Yesterday I got talking to one of the corporate gym members in Ulster Bank’s gym in Central Park, Dublin 18 during my work-shift.
Maura (I changed her name in this article) a South Dublin based mom of two active teenagers asked me what classes I’m teaching at the moment in their corporate gym. She was also wondering if I think she will be able to do the exercise classes with the shoulder issue, that she is having for over a year by now. My initial reply was …. it depends on yourself and that I can show her various alternative exercises during the class for movements that she is not keen on doing.
The original reason for her shoulder issue was that she herself or/and a fitness instructor in a class pushed her too much, so she overdid various exercises leading to a longlasting injury.
This was a year ago, and since then she wasn’t able to exercise regularly at all. She finds that very very frustrating, and as a side-effect, she put on a good bit of weight. That weight gain frustrated her even more, plus she just doesn’t feel mentally right if she can’t exercise on a regular basis. She described being physically active and exercising regularly very important to her mental health, as it allows her to switch off and recharge. Plus exercising regularly gives her the energy to face a lot of day to day challenges in work and with her teenage children with a clear and calm head.
I hear similar stories, like Maura’s, disappointingly often from various class participants, personal training clients, friends and neighbours.
A certain amount of exercise and fitness class instructors, as well as the general population, believe they have to push, challenge and exhaust themselves so much during exercise that they have to be in agony and pain the next day or after the class. Following the old and in my opinion outdated phrase “No Pain, No Gain”.
I recommend the following approach “No Brain, No Gain”. Followers of the “No Pain, No Gain” way of doing things – sometimes can’t walk down or up the stairs, can barely raise their arms or their stomach/abs hurt when laughing (due to overworked abs) after one of these extreme classes or training sessions.
To what does the “No Pain, No Gain” way often lead? To injury as in Maura’s case above, to more missed exercise sessions (as you just aren’t able to work-out due to agony and pain), to frustration, sometimes even weight-gain and “fitness loss”, because you just can’t be active after a “No Pain, No Gain Session”.
My approach in working with individuals is to challenge personal training clients and class participants so that they feel and recognize that they have done an exercise session or class. There might be a slight niggle or a small bit tension in certain body parts, but even that shouldn’t be there if you did a proper cool-down, a bit of stretching and loosening at the end of your training.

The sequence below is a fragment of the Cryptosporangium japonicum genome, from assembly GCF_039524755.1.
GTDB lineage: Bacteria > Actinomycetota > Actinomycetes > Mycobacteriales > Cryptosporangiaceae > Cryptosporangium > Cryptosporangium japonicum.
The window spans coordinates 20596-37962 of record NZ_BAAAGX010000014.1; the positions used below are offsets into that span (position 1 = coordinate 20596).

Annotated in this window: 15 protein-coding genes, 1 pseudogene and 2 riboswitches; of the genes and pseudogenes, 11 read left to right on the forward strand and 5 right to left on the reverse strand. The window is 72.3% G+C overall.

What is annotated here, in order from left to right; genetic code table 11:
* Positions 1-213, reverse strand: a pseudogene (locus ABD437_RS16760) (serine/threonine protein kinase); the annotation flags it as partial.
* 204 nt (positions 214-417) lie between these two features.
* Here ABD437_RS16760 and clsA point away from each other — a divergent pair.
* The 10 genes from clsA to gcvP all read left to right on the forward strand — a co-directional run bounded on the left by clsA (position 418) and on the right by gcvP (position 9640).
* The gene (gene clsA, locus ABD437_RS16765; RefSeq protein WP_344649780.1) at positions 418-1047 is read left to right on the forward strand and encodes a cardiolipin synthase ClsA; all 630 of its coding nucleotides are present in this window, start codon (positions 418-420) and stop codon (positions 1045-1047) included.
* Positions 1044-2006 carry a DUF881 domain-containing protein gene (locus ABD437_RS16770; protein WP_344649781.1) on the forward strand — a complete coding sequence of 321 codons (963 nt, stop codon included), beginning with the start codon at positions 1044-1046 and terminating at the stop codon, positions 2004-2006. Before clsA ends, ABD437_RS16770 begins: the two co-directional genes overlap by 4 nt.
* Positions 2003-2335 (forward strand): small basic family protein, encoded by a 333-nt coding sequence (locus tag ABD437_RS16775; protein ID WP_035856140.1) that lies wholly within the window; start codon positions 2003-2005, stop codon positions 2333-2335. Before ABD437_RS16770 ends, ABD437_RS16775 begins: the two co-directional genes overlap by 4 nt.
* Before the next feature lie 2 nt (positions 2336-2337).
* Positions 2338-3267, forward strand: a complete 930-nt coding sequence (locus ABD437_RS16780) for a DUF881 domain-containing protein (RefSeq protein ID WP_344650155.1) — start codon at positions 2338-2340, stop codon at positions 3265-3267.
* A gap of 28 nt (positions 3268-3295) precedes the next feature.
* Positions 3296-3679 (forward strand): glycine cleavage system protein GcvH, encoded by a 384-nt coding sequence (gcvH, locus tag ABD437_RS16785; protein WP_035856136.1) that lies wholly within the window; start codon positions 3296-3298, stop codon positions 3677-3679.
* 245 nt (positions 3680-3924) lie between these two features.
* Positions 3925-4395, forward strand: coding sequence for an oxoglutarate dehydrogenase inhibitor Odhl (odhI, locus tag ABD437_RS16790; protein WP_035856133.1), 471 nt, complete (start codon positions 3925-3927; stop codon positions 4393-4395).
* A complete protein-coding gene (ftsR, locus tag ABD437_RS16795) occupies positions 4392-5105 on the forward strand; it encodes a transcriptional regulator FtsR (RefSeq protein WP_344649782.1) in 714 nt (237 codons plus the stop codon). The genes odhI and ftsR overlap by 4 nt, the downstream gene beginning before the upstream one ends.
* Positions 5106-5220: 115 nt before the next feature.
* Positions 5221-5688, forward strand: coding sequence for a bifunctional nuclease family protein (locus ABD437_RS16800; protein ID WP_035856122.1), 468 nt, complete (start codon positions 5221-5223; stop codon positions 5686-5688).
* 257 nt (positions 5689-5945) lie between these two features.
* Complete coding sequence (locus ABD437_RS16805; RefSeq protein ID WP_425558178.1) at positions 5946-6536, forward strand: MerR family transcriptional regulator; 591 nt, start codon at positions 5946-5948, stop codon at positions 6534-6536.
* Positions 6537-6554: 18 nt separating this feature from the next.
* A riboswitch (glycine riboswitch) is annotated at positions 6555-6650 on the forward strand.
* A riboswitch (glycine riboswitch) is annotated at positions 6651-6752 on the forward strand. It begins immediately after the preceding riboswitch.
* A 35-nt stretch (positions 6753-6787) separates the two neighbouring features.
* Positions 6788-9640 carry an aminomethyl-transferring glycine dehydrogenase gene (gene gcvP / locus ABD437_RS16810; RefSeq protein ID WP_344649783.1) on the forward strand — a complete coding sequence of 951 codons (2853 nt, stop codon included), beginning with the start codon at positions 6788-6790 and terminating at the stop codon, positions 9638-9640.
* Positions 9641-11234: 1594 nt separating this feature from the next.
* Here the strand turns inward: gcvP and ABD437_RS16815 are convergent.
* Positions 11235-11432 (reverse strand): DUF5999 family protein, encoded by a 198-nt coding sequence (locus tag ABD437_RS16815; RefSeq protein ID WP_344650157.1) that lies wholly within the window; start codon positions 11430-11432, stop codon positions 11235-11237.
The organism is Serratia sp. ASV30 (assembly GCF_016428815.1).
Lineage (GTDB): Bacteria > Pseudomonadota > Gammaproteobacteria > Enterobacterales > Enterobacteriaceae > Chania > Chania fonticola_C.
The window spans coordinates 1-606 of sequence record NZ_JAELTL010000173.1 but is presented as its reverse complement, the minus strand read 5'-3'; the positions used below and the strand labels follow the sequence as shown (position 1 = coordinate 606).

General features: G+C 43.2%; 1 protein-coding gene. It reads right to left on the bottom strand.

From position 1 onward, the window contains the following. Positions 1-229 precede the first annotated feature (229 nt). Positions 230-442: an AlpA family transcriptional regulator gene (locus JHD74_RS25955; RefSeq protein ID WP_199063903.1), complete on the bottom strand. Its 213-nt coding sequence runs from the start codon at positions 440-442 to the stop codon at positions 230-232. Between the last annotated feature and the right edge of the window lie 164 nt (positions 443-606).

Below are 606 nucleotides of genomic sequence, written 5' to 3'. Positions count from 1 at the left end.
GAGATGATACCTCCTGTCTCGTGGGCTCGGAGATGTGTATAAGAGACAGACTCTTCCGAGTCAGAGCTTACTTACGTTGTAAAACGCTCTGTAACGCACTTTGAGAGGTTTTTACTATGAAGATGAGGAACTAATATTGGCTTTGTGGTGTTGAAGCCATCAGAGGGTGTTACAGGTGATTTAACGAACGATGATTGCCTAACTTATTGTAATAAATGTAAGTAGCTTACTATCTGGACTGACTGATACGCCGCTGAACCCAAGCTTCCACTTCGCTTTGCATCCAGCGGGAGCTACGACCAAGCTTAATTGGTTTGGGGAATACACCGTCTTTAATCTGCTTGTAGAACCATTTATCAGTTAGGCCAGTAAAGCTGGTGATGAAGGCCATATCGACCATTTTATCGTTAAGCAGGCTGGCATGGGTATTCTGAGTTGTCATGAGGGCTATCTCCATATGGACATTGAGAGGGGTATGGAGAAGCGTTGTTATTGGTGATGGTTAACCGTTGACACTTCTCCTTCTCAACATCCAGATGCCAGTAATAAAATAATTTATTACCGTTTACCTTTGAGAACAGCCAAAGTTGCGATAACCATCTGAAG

At the same time the personal training clients or class participants can
(1) work out again and improve their health and fitness the next day or two days afterwards and continue to do so,
(2) even more importantly they can do the things they have to do throughout the next one to two days in work or at home e.g. playing with your kids, going for a social walk with your parent or friend, bring your dog around the block and
(3) they have the energy and enthusiasm to do all those things.
Here – 5 ACTION STEPS – that you can take now, to apply my “No Brain, No Gain” approach:
1. Plan your exercise or physical activity week in advance e.g. on a Sunday afternoon or Sunday evening. Write fixed appointments into your weekly diary e.g. Monday evening 6-7pm Jog / Run for 20mintues in the local park, Wednesday morning 7am do a 30min Body-Weight Training Session at home in the garden or the living room. Tick those activities off – once done and be proud of yourself once you have done your exercise.
2. Think about, choose intentionally with which intensity you do your activity, exercise or group class. Don’t get lured into pushing yourself over your current limits (to avoid unnecessary agony) and stick to your initial plan. Only you know what the right intensity is for you.
3. Pick an exercise environment that allows you to switch off, get mentally and physically away from work or things that are going on at home. This might be a local park, a nearby gym, a relaxing garden, a quiet room in the house.
4. (This is what work for my and various clients for over two years) Try exercising without a headset, music or other distractions and try to focus on your exercise, your intent for exercising e.g. getting fitter, healthier, boosting your energy levels – switching off. I even go so for to put my phone on silent (if I have it with me at all 🙂 ).
5. Always stretch, cooldown for at least five, ideally ten minutes after exercising. This reduced the likely-hood that you are sore and allows you to relax even that small bit more.
6. Pick an activity or type of exercise you enjoy, as you are most likely to stick with it and do it regularly if you enjoy it.
7. Keep a Success and Progress diary in which you keep a record of your exercise intensity, what you do e.g. reps, sets, duration (e.g. bike, jog, run, weight, swim, play tennis, do bodyweight exercises), when you do, maybe even how you feel pre or post exercising. This will allow you to recognize progress and that you are getting better, that you are improving – as you review what you have done and achieved, on a regular basis.
Let’s get going and get
(1) your Success diary and
(2) start planning your next week(s) to get healthier and fitter!
(3) even do a 5-10min exercise session or at least go for a walk, jog or run 🙂
I hope you found this article useful, please like my facebook page to stay up to date with other articles and posts, leave a comment below or send me feedback so I can improve the services and classes that I offer you and others.
“Your Health Habit Coach”